Thanksgiving was originally introduced to celebrate the harvest. As we gather around the table this Thanksgiving, we should be thankful to the success of modern agriculture enabling most of the US population to eat a wide variety of delicious dishes. We should also be aware of the agriculture industry’s complex predicament: the role it plays as both victim and contributor of air pollution.
Agriculture has a Massive Impact on Air Quality
Surprisingly, agriculture has a massive impact on air quality as it is one of the largest sources of air pollution. In a recent study, it was confirmed that the fertilizers used today, combined with livestocks, are one of the main culprits in forming particulate matter that pollutes our air and causes severe damage to our health.
A chemical reaction occurs when gases from fertilizer and animal waste combine to form ammonia and mix with other air pollutants, according to Columbia University’s Earth Institute. Those other air pollutants are “mainly nitrogen oxides and sulfates from vehicles, power plants and industrial processes—to create tiny solid particles, or aerosols, no more than 2.5 micrometers across, about 1/30 the width of a human hair.” These small particles effortlessly penetrate our lungs, resulting in severe lung or heart disease.
The problem stems not from the concept of fertilizer, but from the types being used on most farms. With the rapid growth in artificial fertilizers, ⅓ of them are composed of nitrogen.
Of all the major air polluters, the singularity of the agro industry is that air pollution also has a negative impact on crops, placing agriculture as both the culprit and the victim.
Crops Fall Prey to Air Pollution
Air pollution causes varying degrees of damage to agricultural crops. The type of vegetation, length of exposure, stage of development, and whether or not the plants were pre-treated, all modify the level of damage. Signs of damage include physical markings, reduced growth and premature death to affected crops.
The main air pollutants affecting agriculture:
Sulfur dioxide: Emitted as a result of coal or petroleum burning, some plant species are more vulnerable to this pollutant, such as alfalfa, barley, buckwheat, clover, oats, pumpkin, radish, rhubarb.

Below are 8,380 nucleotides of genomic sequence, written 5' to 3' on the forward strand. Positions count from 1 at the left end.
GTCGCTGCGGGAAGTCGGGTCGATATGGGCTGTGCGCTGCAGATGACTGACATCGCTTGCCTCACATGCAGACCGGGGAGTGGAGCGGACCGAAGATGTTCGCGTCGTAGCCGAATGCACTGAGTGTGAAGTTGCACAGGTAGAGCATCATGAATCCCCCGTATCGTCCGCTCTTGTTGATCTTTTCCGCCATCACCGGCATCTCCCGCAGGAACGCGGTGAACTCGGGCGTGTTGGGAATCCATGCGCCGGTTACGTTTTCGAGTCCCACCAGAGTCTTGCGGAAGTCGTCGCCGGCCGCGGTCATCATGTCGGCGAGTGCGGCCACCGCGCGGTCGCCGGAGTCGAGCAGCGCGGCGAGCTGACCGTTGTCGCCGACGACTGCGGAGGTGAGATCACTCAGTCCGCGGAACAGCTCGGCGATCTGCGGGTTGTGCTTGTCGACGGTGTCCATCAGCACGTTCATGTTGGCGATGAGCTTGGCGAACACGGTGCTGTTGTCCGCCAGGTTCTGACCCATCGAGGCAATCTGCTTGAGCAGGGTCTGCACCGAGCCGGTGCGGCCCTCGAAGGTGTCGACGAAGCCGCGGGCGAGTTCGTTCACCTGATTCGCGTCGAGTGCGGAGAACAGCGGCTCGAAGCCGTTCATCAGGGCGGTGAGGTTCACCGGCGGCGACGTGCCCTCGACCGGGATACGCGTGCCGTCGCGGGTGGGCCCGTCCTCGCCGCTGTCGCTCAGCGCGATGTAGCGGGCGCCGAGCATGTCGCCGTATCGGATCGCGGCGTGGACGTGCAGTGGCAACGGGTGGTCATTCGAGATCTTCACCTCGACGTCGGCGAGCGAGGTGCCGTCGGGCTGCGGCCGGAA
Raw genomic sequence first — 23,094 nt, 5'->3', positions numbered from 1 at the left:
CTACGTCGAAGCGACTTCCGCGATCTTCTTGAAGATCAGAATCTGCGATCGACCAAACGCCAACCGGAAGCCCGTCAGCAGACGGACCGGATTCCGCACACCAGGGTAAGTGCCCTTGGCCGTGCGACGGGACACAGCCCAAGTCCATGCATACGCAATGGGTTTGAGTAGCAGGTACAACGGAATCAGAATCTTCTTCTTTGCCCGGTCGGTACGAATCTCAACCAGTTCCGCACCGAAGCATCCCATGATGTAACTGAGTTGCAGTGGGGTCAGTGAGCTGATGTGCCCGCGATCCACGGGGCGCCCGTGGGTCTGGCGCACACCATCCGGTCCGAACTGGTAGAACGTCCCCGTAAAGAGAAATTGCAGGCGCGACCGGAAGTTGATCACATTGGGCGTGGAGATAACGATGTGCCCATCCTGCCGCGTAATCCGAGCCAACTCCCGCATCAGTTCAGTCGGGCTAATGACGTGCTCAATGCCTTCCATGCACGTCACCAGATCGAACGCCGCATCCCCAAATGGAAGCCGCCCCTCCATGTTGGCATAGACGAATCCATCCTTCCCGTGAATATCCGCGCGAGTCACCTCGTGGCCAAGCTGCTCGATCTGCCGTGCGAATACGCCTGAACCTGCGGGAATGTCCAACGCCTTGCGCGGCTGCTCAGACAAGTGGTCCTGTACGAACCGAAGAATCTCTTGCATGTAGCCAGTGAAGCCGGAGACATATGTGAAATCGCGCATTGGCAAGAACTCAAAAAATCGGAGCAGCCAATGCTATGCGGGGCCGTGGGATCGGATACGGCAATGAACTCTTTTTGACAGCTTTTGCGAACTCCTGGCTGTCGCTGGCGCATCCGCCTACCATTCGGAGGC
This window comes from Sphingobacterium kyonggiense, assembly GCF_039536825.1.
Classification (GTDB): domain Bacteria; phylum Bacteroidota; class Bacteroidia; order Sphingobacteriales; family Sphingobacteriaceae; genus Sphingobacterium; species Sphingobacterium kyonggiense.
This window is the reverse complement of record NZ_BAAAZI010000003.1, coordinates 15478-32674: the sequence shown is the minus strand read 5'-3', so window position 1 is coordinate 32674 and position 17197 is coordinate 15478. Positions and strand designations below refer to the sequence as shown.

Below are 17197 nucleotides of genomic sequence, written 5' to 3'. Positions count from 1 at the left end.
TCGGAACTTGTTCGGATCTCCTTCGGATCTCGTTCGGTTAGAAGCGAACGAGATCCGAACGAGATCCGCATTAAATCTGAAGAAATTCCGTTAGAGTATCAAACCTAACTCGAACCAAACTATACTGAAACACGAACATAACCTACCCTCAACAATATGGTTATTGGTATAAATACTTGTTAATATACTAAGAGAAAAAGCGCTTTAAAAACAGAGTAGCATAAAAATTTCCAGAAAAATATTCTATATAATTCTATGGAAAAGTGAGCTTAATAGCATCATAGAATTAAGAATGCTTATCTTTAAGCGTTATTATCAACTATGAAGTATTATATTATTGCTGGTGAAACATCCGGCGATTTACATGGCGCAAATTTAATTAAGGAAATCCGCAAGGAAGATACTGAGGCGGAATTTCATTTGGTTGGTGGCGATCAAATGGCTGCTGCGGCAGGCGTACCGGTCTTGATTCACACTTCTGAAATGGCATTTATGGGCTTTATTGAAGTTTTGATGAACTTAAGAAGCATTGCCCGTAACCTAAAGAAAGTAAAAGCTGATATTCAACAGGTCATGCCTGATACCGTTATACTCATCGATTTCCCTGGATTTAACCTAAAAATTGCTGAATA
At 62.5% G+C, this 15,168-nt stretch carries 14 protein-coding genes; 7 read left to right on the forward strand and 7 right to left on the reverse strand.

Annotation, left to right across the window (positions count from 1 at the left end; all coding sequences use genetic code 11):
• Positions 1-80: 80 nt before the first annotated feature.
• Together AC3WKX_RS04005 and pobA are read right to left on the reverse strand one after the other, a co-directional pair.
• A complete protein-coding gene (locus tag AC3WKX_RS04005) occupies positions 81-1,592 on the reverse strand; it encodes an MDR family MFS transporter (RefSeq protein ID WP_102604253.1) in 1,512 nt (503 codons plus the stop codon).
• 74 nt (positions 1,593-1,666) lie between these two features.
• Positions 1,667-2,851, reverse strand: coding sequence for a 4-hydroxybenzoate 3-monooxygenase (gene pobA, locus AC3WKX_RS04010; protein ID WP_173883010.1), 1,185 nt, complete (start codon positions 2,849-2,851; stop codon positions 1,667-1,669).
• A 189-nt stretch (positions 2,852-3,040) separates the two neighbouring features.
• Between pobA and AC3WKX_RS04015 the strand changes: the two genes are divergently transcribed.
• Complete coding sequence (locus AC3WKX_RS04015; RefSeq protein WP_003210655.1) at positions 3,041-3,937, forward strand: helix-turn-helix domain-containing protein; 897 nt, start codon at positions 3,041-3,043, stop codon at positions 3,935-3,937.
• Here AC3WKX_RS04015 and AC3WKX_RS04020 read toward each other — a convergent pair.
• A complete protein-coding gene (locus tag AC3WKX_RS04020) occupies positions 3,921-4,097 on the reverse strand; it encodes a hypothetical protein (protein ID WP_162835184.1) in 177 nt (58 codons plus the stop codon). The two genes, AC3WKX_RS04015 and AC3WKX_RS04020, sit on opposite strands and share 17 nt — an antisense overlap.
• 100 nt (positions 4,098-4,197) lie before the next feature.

Fluoride: Pollutant emanating from the combustion of coal, or the production of brick, glass, ceramics and tile. Affected species include: apricot, barley (young), blueberry, peach (fruit), gladiolus, grape, plum, prune, sweet corn and tulip.
Ammonia & particulate matter: Originating from dust, transportation, storage, or use of ammonia fertilizer, it can affect: apple, barley, beans, clover, radish, raspberry and soybean.
Improving our Agriculture & Air
Farms can take several steps to limit the pollutants they produce, and to protect their harvest from external air pollution that is out their control.
- Shield crops with trees, since they are proven to reduce air pollution
- Implement clean processes that the government has put in place and review types of fertilizers being used
- Cover crops to reduce nutrient loss and protect from air pollution
- Improve manure storage, pay closer attention to the nutritional needs of various livestock, and allow cows to graze in pastures (as opposed to eating grains) are all great ideas from Sustainable Table.
Citizens can help make sure these progressive measures become the norm, by making their voice heard to local and national authorities, and by selectively choosing the food they eat, and the type of farming they support.
On this note, happy thanksgiving to all!